I have never been a CPA, but I did major in accounting and I was taught Generally Accepted Accounting Principles (GAAP). In taking care of issues in the cannabis business, if you use GAAP, you can expense more items through cost of goods sold (COGS) than you can under any other method of preparing financial statements.
Obviously, I haven’t used GAAP since school, so not wanting to get sanctioned by the Florida State Board of Accountancy, I sent them a simple question.
I asked them, “As an EA can I prepare a financial statement under GAAP?” I’ve been in practice for 24 years, and I remember a time when I could call the statements that I prepared in Florida compilations. Somewhere along the way, CPAs hijacked the term compilation, and EAs were no longer allowed to use it in Florida. The answer I received from the State Board of Accountancy was that, as an EA, I wasn’t allowed to do financial statements, much less a GAAP statement.
Let’s hold up here for a second. First of all, I do tax planning for businesses. The only way to do tax planning, is to put the business’s records into the form of a financial statement. Meaning I have to produce a Balance Sheet and an Income Statement that clearly reflects taxable income. One could argue that a tax return itself for a business is a financial statement. Page one of the business return is the income statement, and Schedule L on Page 4 is the Balance Sheet. A GAAP statement is more or less a statement produced under the accrual method of accounting, with some adjustments.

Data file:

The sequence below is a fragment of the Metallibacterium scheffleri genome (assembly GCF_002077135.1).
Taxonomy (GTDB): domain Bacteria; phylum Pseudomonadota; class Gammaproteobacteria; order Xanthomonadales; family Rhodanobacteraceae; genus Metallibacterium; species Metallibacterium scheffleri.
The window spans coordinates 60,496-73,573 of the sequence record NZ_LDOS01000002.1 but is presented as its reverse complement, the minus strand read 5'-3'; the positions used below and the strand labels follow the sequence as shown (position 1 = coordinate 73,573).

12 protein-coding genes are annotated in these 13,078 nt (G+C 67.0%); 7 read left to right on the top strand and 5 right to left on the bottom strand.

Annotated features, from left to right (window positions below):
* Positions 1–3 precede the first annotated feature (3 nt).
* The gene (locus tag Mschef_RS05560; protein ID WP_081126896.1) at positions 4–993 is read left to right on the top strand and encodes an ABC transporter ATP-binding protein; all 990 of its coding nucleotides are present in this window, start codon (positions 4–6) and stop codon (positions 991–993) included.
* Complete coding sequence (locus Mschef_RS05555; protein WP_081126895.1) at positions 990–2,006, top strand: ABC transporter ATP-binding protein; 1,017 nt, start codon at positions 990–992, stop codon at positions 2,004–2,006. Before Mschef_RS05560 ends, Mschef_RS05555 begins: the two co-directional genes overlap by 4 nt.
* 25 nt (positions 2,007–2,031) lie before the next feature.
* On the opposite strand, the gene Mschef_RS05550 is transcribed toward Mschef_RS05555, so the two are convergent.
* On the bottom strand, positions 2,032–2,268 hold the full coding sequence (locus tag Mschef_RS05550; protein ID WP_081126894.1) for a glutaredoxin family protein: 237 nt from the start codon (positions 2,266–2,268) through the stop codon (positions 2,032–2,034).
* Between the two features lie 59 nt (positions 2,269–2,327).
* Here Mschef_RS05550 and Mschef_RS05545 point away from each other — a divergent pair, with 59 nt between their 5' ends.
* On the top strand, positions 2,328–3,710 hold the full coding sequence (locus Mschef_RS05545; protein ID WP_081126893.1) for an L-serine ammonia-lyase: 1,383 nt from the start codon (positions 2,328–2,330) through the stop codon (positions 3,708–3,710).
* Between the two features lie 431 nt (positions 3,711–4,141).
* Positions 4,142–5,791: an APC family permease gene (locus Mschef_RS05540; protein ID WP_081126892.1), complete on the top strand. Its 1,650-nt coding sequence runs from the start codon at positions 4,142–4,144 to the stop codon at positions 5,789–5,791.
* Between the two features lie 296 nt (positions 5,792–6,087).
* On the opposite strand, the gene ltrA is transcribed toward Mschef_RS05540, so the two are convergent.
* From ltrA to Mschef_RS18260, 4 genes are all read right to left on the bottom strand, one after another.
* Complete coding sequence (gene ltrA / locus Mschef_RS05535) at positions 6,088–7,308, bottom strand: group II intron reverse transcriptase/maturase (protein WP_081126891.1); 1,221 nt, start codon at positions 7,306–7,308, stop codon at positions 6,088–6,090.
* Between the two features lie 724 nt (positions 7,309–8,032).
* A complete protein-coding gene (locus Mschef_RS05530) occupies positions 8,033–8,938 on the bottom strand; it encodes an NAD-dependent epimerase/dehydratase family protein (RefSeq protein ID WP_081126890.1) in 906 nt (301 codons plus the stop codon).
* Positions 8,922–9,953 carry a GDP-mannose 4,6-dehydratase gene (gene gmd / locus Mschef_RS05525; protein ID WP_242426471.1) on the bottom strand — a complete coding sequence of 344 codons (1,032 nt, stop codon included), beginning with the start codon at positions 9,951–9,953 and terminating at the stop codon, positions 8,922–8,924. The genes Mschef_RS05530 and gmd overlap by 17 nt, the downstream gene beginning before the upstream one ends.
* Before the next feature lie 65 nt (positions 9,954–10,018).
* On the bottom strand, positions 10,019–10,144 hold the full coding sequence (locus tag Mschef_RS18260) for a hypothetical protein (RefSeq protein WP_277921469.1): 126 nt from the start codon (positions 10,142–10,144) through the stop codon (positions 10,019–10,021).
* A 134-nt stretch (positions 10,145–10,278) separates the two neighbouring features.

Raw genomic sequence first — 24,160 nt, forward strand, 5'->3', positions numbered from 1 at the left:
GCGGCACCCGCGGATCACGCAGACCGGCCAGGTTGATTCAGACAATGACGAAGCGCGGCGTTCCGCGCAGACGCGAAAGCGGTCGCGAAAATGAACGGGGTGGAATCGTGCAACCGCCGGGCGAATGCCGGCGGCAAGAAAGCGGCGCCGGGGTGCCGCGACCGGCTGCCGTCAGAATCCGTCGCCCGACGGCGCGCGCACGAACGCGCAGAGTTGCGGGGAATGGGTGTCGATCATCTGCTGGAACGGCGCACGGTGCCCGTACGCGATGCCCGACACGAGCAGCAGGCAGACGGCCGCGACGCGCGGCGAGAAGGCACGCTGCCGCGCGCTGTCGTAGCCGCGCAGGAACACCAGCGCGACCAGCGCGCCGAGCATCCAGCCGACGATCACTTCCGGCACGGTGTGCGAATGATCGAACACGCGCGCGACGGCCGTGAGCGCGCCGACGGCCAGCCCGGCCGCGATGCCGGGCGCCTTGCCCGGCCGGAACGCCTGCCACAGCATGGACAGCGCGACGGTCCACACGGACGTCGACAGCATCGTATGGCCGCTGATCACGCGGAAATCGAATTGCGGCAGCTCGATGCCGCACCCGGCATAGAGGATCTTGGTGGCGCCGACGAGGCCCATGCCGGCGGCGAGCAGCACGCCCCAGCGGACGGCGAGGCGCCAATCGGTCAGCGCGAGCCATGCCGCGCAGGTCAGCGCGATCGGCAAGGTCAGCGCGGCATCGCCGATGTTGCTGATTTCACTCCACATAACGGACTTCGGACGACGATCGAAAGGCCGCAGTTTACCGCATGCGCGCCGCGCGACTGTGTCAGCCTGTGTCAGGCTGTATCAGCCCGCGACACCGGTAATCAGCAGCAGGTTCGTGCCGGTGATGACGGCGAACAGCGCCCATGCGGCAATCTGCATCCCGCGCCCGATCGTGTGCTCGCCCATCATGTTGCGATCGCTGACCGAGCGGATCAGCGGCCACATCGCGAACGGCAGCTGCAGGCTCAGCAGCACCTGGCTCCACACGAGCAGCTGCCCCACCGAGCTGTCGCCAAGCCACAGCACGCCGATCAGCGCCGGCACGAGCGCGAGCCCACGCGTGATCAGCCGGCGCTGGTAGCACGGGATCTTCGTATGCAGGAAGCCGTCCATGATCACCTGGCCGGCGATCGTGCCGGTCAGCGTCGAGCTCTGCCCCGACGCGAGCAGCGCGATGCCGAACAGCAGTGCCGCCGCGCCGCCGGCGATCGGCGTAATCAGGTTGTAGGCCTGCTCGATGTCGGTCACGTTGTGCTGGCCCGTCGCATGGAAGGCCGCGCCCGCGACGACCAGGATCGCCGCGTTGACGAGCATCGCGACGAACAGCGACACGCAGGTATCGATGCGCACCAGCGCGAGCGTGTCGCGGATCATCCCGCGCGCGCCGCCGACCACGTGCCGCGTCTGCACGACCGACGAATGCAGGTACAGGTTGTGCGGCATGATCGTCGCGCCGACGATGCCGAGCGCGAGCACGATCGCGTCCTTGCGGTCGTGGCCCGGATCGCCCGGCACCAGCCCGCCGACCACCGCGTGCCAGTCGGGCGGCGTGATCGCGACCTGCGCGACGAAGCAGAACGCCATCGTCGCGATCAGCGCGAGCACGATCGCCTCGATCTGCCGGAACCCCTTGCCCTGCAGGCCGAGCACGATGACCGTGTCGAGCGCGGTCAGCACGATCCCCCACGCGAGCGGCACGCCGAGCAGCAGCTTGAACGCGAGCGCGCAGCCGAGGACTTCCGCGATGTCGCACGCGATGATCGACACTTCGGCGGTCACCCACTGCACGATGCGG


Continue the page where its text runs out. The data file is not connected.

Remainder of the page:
So I called a CPA colleague of mine that I refer any client to that needs an audited, reviewed or compiled statement, and he told me that the term “financial statement” was what the State Board of Accountancy had a problem with. That’s because in reality the only people who can produce a financial statement in Florida was a CPA. So, we are basically back to splitting terms again.
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About Craig W. Smalley, EA
Craig W. Smalley, MST, EA, has been in practice for almost 23 years. He has been admitted to practice before the IRS as an enrolled agent and has a master's in taxation. He is well-versed in US tax law and US Tax Court cases. He specializes in taxation, entity structuring and restructuring, corporations, partnerships, and individual taxation, as well as representation before the IRS regarding negotiations, audits, and appeals. In his many years of practice, he has been exposed to a variety of businesses and has an excellent knowledge of most industries. He is the CEO and co-founder of CWSEAPA PLLC and Tax Crisis Center LLC; both business have locations in Florida, Delaware, and Nevada. Craig is the current Google small business accounting advisor for the Google Small Business Community. He is a contributor to AccountingWEB and Accounting Today, and has had 12 books published on various topics in taxation. His articles have also been featured in the Chicago Tribune, New York Times, Yahoo Finance, Nasdaq, and several other newspapers, periodicals, and magazines. He has been interviewed and been a featured guest on many radio shows and podcasts. Finally, he is the co-host of Tax Avoidance is Legal, which is a nationally broadcast weekly Internet radio show.